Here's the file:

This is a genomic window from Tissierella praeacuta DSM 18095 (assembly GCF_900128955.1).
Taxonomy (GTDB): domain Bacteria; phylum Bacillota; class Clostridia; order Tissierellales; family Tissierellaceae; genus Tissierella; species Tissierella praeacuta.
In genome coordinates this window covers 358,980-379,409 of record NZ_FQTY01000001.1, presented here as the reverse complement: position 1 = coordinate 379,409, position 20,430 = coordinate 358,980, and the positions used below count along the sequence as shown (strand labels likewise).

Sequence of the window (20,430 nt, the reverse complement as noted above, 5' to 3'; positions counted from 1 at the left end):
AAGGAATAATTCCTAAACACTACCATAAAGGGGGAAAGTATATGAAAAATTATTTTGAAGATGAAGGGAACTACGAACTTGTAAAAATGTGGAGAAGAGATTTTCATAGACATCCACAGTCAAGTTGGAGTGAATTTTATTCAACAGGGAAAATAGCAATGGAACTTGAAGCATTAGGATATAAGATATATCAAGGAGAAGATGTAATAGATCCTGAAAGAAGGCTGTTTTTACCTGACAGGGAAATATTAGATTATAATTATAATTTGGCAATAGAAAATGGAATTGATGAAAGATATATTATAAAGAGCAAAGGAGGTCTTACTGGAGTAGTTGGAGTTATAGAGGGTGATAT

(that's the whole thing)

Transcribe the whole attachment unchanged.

This is a genomic window from Tissierella praeacuta DSM 18095 (assembly GCF_900128955.1).
Taxonomy (GTDB): domain Bacteria; phylum Bacillota; class Clostridia; order Tissierellales; family Tissierellaceae; genus Tissierella; species Tissierella praeacuta.
In genome coordinates this window covers 358,980-379,409 of record NZ_FQTY01000001.1, presented here as the reverse complement: position 1 = coordinate 379,409, position 20,430 = coordinate 358,980, and the positions used below count along the sequence as shown (strand labels likewise).

Sequence of the window (20,430 nt, the reverse complement as noted above, 5' to 3'; positions counted from 1 at the left end):
AAGGAATAATTCCTAAACACTACCATAAAGGGGGAAAGTATATGAAAAATTATTTTGAAGATGAAGGGAACTACGAACTTGTAAAAATGTGGAGAAGAGATTTTCATAGACATCCACAGTCAAGTTGGAGTGAATTTTATTCAACAGGGAAAATAGCAATGGAACTTGAAGCATTAGGATATAAGATATATCAAGGAGAAGATGTAATAGATCCTGAAAGAAGGCTGTTTTTACCTGACAGGGAAATATTAGATTATAATTATAATTTGGCAATAGAAAATGGAATTGATGAAAGATATATTATAAAGAGCAAAGGAGGTCTTACTGGAGTAGTTGGAGTTATAGAGGGTGATAT